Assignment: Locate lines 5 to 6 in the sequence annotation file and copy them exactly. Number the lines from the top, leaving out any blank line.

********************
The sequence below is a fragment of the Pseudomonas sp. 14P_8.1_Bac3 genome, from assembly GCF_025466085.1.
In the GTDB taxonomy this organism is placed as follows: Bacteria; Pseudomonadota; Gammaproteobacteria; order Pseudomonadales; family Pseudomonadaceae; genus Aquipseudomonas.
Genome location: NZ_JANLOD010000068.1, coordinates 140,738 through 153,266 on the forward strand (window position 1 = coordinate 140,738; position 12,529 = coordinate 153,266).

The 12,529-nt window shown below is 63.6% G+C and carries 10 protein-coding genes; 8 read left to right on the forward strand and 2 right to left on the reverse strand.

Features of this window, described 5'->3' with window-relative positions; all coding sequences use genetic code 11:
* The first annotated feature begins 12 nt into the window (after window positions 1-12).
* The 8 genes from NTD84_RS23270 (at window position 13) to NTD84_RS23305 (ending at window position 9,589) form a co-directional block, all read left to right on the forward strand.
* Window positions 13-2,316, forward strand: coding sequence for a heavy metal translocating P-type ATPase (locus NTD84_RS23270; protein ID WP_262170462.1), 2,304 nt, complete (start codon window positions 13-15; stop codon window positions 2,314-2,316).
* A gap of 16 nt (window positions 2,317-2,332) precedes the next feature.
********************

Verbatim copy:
Features of this window, described 5'->3' with window-relative positions; all coding sequences use genetic code 11:
* The first annotated feature begins 12 nt into the window (after window positions 1-12).